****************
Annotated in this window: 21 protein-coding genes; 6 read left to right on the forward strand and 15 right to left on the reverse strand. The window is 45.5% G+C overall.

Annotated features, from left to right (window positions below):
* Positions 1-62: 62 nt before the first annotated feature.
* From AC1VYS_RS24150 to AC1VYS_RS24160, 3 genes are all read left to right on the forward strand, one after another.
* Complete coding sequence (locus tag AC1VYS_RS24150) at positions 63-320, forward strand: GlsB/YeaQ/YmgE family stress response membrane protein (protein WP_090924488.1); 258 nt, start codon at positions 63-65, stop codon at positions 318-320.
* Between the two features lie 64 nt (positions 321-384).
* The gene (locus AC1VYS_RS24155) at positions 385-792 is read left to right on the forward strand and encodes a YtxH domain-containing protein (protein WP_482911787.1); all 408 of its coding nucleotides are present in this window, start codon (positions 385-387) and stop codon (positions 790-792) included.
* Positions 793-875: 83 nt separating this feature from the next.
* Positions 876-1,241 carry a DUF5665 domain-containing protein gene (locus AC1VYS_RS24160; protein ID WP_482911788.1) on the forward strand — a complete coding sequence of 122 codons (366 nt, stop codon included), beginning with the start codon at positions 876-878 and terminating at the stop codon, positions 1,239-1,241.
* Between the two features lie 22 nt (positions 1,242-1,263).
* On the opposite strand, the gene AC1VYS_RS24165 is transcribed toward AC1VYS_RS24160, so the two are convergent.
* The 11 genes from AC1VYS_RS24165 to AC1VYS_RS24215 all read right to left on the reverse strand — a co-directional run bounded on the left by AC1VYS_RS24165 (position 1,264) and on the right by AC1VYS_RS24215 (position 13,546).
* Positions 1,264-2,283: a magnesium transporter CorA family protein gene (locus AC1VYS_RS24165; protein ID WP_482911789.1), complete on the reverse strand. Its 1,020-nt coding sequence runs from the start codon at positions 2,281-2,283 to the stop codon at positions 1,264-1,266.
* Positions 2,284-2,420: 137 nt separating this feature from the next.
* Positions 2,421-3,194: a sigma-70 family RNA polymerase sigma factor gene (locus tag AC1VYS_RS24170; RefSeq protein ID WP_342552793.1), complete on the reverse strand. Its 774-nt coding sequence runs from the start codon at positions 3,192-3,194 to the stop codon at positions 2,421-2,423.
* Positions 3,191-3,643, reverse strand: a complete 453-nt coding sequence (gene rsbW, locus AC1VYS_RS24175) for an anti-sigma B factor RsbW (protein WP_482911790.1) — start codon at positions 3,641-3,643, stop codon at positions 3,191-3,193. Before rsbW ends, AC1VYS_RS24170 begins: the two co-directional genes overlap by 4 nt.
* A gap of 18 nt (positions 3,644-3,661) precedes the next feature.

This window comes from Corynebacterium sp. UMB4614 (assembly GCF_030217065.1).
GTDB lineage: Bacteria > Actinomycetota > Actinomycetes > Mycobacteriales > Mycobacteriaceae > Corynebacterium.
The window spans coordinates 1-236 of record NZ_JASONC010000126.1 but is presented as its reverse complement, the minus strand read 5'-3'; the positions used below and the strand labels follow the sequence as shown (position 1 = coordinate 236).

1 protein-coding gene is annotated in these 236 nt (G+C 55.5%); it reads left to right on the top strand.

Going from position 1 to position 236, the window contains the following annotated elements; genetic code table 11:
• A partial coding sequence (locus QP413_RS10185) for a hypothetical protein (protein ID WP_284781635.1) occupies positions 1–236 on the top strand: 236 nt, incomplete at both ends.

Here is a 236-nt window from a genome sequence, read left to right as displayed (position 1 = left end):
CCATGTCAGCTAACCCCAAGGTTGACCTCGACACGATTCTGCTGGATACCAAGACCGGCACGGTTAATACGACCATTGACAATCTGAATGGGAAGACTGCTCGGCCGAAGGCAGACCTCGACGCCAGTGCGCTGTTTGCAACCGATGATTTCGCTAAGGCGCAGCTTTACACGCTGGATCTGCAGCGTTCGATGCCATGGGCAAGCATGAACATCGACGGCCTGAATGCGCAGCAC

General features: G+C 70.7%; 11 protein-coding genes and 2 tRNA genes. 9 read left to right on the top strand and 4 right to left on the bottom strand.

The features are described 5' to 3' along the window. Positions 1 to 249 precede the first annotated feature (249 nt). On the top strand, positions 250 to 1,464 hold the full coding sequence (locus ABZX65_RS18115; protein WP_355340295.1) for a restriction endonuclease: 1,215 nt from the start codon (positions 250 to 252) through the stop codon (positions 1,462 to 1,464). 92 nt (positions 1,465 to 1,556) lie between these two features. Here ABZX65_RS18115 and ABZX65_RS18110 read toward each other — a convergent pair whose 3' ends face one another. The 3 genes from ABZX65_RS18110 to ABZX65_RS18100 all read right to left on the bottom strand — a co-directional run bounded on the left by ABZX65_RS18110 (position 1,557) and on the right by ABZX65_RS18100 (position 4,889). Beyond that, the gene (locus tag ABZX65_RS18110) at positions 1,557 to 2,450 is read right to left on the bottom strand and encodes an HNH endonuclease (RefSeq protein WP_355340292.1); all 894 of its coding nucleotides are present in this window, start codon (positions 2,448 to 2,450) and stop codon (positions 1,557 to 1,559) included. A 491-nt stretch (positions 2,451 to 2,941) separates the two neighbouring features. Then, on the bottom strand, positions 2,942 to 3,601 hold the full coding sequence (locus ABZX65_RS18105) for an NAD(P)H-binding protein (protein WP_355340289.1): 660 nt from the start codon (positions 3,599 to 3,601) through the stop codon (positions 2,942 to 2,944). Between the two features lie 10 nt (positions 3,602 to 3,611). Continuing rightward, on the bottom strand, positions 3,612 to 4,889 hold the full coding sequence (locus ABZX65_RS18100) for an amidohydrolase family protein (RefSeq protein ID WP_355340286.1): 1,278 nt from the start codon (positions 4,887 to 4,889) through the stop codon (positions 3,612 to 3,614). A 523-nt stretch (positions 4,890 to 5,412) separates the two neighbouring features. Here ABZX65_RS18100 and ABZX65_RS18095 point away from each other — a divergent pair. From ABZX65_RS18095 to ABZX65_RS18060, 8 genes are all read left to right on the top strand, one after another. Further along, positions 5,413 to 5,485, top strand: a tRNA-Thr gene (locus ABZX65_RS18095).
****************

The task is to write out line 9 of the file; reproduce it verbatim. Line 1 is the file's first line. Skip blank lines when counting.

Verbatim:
* Positions 876-1,241 carry a DUF5665 domain-containing protein gene (locus AC1VYS_RS24160; protein ID WP_482911788.1) on the forward strand — a complete coding sequence of 122 codons (366 nt, stop codon included), beginning with the start codon at positions 876-878 and terminating at the stop codon, positions 1,239-1,241.